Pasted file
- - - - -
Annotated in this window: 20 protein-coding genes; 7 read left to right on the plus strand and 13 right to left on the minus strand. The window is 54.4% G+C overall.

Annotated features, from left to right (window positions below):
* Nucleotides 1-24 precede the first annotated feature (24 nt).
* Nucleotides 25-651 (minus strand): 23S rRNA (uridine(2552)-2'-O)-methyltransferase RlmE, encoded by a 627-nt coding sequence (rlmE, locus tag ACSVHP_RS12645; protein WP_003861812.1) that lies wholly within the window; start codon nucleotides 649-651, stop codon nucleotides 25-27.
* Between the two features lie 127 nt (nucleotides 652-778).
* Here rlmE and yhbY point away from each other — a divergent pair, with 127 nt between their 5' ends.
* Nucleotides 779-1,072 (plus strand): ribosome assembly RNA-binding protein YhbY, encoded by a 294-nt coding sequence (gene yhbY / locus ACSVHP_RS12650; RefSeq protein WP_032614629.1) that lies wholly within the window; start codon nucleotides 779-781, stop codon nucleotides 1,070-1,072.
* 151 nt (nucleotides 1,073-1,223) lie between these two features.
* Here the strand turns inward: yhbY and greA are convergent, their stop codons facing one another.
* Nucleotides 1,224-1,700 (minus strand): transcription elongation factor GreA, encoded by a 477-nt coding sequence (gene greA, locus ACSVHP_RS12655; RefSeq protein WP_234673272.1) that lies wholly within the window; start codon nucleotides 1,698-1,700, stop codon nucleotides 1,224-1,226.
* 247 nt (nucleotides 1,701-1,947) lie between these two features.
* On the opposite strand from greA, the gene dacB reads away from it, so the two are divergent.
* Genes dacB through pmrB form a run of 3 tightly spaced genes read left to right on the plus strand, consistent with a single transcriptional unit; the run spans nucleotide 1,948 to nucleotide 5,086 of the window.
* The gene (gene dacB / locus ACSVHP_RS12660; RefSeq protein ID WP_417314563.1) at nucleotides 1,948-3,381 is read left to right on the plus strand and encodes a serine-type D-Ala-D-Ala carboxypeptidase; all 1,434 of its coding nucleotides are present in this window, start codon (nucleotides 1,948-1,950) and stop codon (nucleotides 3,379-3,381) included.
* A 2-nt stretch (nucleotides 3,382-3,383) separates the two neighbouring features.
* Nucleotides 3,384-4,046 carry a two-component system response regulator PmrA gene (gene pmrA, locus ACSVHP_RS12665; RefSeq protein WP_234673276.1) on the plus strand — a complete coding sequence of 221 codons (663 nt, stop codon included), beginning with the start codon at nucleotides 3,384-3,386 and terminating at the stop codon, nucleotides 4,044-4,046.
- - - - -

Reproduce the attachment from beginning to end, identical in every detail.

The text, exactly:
Annotated in this window: 20 protein-coding genes; 7 read left to right on the plus strand and 13 right to left on the minus strand. The window is 54.4% G+C overall.

Annotated features, from left to right (window positions below):
* Nucleotides 1-24 precede the first annotated feature (24 nt).
* Nucleotides 25-651 (minus strand): 23S rRNA (uridine(2552)-2'-O)-methyltransferase RlmE, encoded by a 627-nt coding sequence (rlmE, locus tag ACSVHP_RS12645; protein WP_003861812.1) that lies wholly within the window; start codon nucleotides 649-651, stop codon nucleotides 25-27.
* Between the two features lie 127 nt (nucleotides 652-778).
* Here rlmE and yhbY point away from each other — a divergent pair, with 127 nt between their 5' ends.
* Nucleotides 779-1,072 (plus strand): ribosome assembly RNA-binding protein YhbY, encoded by a 294-nt coding sequence (gene yhbY / locus ACSVHP_RS12650; RefSeq protein WP_032614629.1) that lies wholly within the window; start codon nucleotides 779-781, stop codon nucleotides 1,070-1,072.
* 151 nt (nucleotides 1,073-1,223) lie between these two features.
* Here the strand turns inward: yhbY and greA are convergent, their stop codons facing one another.
* Nucleotides 1,224-1,700 (minus strand): transcription elongation factor GreA, encoded by a 477-nt coding sequence (gene greA, locus ACSVHP_RS12655; RefSeq protein WP_234673272.1) that lies wholly within the window; start codon nucleotides 1,698-1,700, stop codon nucleotides 1,224-1,226.
* 247 nt (nucleotides 1,701-1,947) lie between these two features.
* On the opposite strand from greA, the gene dacB reads away from it, so the two are divergent.
* Genes dacB through pmrB form a run of 3 tightly spaced genes read left to right on the plus strand, consistent with a single transcriptional unit; the run spans nucleotide 1,948 to nucleotide 5,086 of the window.
* The gene (gene dacB / locus ACSVHP_RS12660; RefSeq protein ID WP_417314563.1) at nucleotides 1,948-3,381 is read left to right on the plus strand and encodes a serine-type D-Ala-D-Ala carboxypeptidase; all 1,434 of its coding nucleotides are present in this window, start codon (nucleotides 1,948-1,950) and stop codon (nucleotides 3,379-3,381) included.
* A 2-nt stretch (nucleotides 3,382-3,383) separates the two neighbouring features.
* Nucleotides 3,384-4,046 carry a two-component system response regulator PmrA gene (gene pmrA, locus ACSVHP_RS12665; RefSeq protein WP_234673276.1) on the plus strand — a complete coding sequence of 221 codons (663 nt, stop codon included), beginning with the start codon at nucleotides 3,384-3,386 and terminating at the stop codon, nucleotides 4,044-4,046.